The Metropolitan Police has deployed more than 10,000 officers to manage the climate protests in London. (Alastair Grant/AP)

The protesters have snarled traffic on bridges, glued themselves to trains and swung from hammocks in high trees to grab attention. On Tuesday, they descended on Parliament Square to demand that British lawmakers take action to stem climate change.

They got an assist from Greta Thunberg, the teenage Swedish activist who has sparked a global youth movement and led school climate strikes in 100 countries last month.

Thunberg said her generation has been betrayed.

“We probably don’t even have a future anymore,” she said in a speech to lawmakers at Westminster. “That future has been sold so that a small number of people can make unimaginable amounts of money. It was stolen from us every time you said, ‘The sky is the limit.’ ”


Swedish climate activist Greta Thunberg, center, meets Green Party leader Caroline Lucas and Labour Party leader Jeremy Corbyn. (Stefan Rousseau/AP)

Earlier in the day, when asked what she would say to President Trump, who announced that the United States will withdraw from the 2015 Paris agreement to limit carbon pollution, Thunberg replied, “There is nothing I could say.”

“Obviously, he must have scientists coming to talk to him all the time, so he is obviously not listening to the scientists,” she said.

The Metropolitan Police have deployed more than 10,000 officers to manage the climate protests. By Tuesday morning, they had made more than 1,000 arrests and charged 71 people with breaching public order, obstructing traffic or obstructing police.

Demonstrators, who gathered under the banner of the group “Extinction Rebellion,” blocked Waterloo Bridge over the Thames and parked a pink sailboat at the Oxford Circus intersection. They have camped at Marble Arch and staged a “die-in” in the central hall at the Natural History Museum, beneath a skeleton of a blue whale, to raise awareness of the ongoing “mass extinction” brought about by humans. They also took their clothes off during a Brexit debate in Parliament in early April.

Organizers say they have three core demands: for the government to “tell the truth” about climate change; to reduce carbon emissions to net zero by 2025; and to form a citizens assembly to monitor progress. They call the combined assault of habitat loss, species extinction, warming temperatures and sea-level rise an existential threat to humanity and the planet.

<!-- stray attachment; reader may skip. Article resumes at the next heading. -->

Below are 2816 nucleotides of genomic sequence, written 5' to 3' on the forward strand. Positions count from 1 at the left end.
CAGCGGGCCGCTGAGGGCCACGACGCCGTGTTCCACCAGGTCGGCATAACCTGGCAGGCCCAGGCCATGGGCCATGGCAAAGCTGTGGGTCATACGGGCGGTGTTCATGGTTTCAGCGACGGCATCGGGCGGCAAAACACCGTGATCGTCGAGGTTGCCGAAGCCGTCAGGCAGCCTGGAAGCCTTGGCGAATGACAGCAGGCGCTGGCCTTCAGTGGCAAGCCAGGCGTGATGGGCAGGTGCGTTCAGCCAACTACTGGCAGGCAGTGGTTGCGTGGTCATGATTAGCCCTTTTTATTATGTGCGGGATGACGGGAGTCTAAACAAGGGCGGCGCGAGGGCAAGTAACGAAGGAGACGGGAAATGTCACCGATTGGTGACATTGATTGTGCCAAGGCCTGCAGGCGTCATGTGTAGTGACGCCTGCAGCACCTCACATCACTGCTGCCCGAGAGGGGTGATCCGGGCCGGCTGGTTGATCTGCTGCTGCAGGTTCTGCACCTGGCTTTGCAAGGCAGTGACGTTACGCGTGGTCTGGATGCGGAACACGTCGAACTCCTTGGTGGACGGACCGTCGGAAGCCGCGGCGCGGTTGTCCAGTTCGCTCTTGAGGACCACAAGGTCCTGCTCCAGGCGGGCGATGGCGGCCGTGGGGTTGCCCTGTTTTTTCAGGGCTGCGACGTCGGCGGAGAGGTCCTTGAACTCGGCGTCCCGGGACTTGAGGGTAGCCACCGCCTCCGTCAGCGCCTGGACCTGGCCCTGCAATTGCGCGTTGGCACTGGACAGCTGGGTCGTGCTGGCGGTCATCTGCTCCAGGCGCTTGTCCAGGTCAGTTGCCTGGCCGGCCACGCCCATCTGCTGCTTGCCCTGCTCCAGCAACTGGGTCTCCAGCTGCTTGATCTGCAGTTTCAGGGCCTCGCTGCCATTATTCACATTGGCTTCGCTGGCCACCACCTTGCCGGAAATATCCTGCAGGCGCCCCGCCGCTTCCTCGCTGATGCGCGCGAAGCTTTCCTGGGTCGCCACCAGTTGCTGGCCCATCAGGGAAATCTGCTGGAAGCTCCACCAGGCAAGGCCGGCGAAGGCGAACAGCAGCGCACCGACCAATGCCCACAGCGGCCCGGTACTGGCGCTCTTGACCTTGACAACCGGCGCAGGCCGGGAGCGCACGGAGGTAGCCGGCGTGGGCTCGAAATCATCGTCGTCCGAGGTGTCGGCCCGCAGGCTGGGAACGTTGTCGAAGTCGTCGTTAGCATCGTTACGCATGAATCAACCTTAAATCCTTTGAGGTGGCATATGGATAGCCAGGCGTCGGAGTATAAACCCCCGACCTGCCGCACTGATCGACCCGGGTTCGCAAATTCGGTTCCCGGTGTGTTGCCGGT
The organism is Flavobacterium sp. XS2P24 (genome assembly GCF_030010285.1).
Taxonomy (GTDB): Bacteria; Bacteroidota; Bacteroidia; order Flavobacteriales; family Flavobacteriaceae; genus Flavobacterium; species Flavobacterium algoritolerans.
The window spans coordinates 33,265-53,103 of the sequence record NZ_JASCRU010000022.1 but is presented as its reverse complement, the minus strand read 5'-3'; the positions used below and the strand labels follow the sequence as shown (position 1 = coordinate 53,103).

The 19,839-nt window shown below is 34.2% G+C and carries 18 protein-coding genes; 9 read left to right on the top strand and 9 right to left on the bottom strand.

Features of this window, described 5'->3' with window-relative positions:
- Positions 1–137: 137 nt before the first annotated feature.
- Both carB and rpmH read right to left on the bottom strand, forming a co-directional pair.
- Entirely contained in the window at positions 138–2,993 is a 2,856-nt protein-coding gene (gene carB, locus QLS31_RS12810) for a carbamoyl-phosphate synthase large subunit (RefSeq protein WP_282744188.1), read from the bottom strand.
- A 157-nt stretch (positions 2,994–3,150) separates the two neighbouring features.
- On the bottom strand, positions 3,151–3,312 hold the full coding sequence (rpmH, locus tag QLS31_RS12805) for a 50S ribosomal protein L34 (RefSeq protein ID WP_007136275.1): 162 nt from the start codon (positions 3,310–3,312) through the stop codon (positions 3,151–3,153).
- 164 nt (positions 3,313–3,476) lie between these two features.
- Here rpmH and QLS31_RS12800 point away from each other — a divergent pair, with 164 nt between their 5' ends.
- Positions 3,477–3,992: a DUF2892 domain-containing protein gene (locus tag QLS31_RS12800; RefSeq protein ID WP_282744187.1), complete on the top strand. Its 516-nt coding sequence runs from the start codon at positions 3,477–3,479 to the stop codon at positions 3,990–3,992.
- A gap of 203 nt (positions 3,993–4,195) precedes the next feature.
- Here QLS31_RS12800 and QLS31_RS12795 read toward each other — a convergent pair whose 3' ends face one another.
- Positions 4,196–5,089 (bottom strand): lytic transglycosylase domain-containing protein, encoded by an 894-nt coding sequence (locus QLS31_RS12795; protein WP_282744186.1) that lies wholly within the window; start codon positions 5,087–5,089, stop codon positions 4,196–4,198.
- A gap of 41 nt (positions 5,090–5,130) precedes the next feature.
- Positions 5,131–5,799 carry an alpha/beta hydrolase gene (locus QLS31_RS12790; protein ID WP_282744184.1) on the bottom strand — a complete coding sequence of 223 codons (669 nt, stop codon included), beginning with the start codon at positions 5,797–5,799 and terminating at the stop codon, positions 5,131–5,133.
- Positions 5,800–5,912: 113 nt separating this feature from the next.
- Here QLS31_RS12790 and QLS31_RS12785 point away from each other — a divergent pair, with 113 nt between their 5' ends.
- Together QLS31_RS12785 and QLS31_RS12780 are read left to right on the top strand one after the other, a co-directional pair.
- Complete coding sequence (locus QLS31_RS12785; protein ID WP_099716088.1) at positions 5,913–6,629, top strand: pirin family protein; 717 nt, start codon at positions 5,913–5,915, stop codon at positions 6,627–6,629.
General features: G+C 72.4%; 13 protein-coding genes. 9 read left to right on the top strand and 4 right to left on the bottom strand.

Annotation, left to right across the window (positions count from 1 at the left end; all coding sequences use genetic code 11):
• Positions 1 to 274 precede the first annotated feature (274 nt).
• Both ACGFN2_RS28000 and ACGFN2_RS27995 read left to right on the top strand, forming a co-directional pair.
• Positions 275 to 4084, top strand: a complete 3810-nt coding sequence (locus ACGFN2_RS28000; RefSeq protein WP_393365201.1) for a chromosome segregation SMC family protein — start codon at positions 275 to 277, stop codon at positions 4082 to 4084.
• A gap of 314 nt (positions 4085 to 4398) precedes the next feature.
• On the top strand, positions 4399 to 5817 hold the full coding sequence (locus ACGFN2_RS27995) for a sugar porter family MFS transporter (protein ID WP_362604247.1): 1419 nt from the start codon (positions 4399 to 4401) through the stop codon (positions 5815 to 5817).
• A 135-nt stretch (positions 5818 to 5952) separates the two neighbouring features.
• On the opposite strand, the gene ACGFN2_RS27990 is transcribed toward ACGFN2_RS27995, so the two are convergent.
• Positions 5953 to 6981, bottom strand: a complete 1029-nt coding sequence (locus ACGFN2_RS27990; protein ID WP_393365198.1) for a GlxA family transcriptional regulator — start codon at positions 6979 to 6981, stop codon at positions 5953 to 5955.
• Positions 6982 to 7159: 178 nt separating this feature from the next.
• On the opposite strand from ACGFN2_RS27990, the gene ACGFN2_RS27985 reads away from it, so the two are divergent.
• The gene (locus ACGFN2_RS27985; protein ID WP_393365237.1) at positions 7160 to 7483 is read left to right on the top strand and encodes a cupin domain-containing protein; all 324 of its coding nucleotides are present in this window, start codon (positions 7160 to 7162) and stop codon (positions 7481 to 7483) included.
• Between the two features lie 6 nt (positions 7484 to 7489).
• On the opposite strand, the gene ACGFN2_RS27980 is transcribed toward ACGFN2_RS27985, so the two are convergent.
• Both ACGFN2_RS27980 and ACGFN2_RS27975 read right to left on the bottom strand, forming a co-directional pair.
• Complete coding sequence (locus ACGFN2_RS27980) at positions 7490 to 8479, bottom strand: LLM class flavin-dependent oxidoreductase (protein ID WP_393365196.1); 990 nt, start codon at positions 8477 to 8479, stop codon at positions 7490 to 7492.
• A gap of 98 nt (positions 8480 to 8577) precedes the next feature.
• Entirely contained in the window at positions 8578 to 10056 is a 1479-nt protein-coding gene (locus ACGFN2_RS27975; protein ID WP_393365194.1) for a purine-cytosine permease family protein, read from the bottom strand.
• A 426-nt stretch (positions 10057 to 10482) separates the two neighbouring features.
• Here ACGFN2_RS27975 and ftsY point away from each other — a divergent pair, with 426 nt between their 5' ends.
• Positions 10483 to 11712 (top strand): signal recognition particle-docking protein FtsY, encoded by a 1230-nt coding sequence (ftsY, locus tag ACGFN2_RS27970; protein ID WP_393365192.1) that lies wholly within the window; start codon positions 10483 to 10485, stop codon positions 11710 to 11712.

Still, Sarah Shurety, a business consultant who came to protest in Parliament Square, said, “I am full of hope.” She carried a letter she wanted to deliver to her representative. It read: “No bees. No flowers. No fruits. No me. No you.”

Shurety said she thought the demonstrations worth the disruption.

“I’ve heard the people who say, ‘Oh, I can’t get to work.’ I think that pales into insignificance [beside] the destruction of the planet,” she said.

London Mayor Sadiq Khan, though, seemed to be reaching the limit of his tolerance. 

“I share the passion about tackling climate change of those protesting, and support the democratic right to peaceful and lawful protest,” he said. “But this is now taking a real toll on our city — our communities, businesses and police. This is counterproductive to the cause and our city.”

Boris Johnson, a former London mayor and a potential future prime minister, said in his column in the Telegraph: “I cannot find it in my heart — no matter how smug, irritating and disruptive they may be — to condemn these protesters today.”

Johnson said he, too, laments the global rise in pollutants and the loss of species. But he said there is reason for cautious optimism — that Britain has been a global leader in carbon reductions.

And in the next few weeks, Johnson wrote, the British government will announce a target of net zero emissions by 2050. 

“That would be an amazing achievement; but the evidence of the last few years is that it can be done, not through hair-shirted Leftyism but solid Tory technological optimism,” he wrote.

In the House of Commons, Labour Party member Ed Miliband said the protesters were right — the government was moving too slowly. “The truth is the planet is warming far faster than we are acting,” he said. “Climate change is not some theoretical future prospect, but is with us here and now.”